1971 October 6, 2007

The Oval, drugs and rock'n'roll

When the Who and the Faces headlined a rock festival at The Oval



Early arrivals at The Oval © The Cricketer

In last week's Rewind we recalled how in 1971 Surrey, on the verge of bankruptcy, looked for a variety of ways to raise cash. The most ambitious scheme came at the end of the season when The Oval hosted an open-air rock festival.

September 18, 1971 was a gloriously sunny late-summer day, perfect for an outdoor concert, and almost 40,000 people descended on The Oval - about 9000 more than the official capacity - and paid their £1.25 to get in and watch a bill headlined by The Who.

The early arrivals took over the outfield, packing the area in front of the stage at the Vauxhall End; the later ones had to make do with seats in the stands. Given that the 1960s were a fresh memory, the hippies were out in force. "There were beards, long hair and colourful clothes," said Al Hynes. "The women dressed in everything between jeans and t-shirts to full length frocks and skirts."

The police refused to come into the ground. "If you want us," they told Geoffrey Howard, the Surrey secretary, "we'll be outside." So the stewarding and policing inside the ground was handled by Hell's Angels. Despite Howard's initial reservations - "when I saw them I thought 'this is the end'" - the Angels kept the peace.

Given that it was within spitting distance of the flower-power era, drugs were prevalent. Many people brought their own, but it was still on sale inside the ground. Hynes recalled: "A guy was wandering through the crowd shouting, "Spam! Spam! Spam! - yes, we couldn't get away from Monty Python sketches, even in those days - and, in a slightly lower voice "Aciiid! Aciiid! Anyone want acid?" It cost 50p. Not all the wares were bona fide. One of the audience recalled seeing two angry Americans who had "just wasted £20 in scoring an ounce of parsley which they thought was grass".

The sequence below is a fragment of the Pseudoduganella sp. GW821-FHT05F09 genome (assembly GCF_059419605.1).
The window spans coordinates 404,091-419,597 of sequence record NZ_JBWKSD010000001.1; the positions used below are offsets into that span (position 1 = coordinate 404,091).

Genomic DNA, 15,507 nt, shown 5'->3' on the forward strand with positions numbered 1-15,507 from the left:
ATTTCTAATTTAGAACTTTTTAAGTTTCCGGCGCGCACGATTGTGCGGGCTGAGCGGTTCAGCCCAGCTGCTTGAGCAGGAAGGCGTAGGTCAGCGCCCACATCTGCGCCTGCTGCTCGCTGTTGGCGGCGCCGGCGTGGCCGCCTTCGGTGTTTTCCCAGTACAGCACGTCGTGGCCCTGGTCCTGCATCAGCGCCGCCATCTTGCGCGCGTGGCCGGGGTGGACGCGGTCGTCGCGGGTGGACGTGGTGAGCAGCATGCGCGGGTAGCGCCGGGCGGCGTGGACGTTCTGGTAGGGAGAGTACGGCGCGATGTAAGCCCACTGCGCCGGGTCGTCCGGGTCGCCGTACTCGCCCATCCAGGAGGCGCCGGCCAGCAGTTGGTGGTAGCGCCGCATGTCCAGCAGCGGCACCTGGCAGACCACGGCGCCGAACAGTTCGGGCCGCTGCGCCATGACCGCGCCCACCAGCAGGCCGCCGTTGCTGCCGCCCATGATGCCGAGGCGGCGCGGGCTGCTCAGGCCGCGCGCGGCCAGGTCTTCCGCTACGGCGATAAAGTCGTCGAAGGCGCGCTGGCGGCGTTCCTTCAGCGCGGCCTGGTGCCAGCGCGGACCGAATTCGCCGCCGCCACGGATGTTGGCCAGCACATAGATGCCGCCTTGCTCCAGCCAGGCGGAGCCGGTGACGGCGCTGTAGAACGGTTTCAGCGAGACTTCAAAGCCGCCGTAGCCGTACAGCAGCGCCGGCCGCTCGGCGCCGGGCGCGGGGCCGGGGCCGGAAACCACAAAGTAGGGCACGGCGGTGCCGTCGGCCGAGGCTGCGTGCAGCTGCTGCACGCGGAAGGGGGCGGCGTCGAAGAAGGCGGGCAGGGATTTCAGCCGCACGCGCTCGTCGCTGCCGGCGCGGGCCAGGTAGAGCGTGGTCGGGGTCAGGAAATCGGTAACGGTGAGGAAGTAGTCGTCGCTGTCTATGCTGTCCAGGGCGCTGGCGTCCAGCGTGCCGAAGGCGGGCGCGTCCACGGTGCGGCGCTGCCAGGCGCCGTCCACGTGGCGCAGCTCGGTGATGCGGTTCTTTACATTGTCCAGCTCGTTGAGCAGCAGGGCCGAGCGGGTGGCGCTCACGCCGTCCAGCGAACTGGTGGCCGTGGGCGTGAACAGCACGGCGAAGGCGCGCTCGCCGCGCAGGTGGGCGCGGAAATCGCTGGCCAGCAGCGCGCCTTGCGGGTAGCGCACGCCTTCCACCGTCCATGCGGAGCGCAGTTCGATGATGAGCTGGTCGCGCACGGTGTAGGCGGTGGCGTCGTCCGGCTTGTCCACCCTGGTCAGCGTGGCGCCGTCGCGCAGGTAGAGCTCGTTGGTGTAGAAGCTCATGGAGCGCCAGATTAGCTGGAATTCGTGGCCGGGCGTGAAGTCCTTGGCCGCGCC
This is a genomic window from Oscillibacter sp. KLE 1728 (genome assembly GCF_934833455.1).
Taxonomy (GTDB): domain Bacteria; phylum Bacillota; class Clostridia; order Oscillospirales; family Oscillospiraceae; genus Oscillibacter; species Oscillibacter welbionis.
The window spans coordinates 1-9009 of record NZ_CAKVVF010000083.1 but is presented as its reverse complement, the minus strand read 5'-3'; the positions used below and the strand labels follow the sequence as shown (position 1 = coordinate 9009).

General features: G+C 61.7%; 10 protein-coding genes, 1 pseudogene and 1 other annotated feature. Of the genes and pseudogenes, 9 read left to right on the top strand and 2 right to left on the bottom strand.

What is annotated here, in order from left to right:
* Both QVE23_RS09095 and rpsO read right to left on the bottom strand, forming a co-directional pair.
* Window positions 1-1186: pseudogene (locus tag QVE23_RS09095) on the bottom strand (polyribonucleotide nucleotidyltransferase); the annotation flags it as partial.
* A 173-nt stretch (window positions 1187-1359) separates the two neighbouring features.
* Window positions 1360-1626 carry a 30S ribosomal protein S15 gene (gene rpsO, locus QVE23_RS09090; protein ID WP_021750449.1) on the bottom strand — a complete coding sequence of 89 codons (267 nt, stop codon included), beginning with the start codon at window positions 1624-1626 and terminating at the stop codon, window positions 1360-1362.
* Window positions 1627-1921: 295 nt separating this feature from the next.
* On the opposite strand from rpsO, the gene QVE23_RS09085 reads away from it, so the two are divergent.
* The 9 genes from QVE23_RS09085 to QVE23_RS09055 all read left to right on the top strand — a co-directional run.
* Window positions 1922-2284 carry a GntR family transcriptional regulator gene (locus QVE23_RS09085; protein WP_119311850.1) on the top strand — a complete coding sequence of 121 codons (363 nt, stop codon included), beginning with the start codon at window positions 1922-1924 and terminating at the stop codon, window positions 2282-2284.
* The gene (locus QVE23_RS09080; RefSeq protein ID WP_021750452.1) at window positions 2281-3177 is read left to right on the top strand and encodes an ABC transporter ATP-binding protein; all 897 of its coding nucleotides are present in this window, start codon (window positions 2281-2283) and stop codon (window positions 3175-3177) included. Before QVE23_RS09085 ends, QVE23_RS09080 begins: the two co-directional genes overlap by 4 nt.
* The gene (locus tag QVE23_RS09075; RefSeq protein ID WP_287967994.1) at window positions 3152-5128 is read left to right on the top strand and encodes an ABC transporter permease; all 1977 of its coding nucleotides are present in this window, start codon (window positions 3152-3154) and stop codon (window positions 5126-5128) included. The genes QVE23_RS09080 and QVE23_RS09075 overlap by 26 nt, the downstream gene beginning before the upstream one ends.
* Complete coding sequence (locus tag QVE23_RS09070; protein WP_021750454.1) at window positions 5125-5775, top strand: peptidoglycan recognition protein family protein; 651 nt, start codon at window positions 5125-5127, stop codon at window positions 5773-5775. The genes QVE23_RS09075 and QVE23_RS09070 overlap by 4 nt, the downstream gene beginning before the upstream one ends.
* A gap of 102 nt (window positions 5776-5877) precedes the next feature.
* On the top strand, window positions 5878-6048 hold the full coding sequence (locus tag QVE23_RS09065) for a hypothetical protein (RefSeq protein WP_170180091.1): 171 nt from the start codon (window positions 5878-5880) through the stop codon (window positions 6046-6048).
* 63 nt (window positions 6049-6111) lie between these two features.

Relaxing in ths sunshine © Surrey CCC

Inside the ground some of the scenes were surreal. "My main memory of the event was [the Long Room] in the pavilion, which had large windows and commodious seating," recalled Guy Legge. "The walls were adorned with old team pictures and cricketing mementos but the whole place was a mass of long-haired, outlandish types. There was a definite air of substance intake and I encountered one down-hearted individual who recounted how he had just been fleeced of £60 in a dope deal. £60 was a lot of money in 1971."

The concert started at 11am with Jeff Dexter, the MC, dressed up for the occasion in cricket whites, pads and bat. The bill opened with the long-forgotten Cochise; they were followed by Lindisfarne, Quintessence, Mott The Hoople, America and Atomic Rooster. Rod Stewart - clad in a tiger-skin suit which he later auctioned for the Bangladesh charity and raised £500 - then appeared with The Faces before the headline act.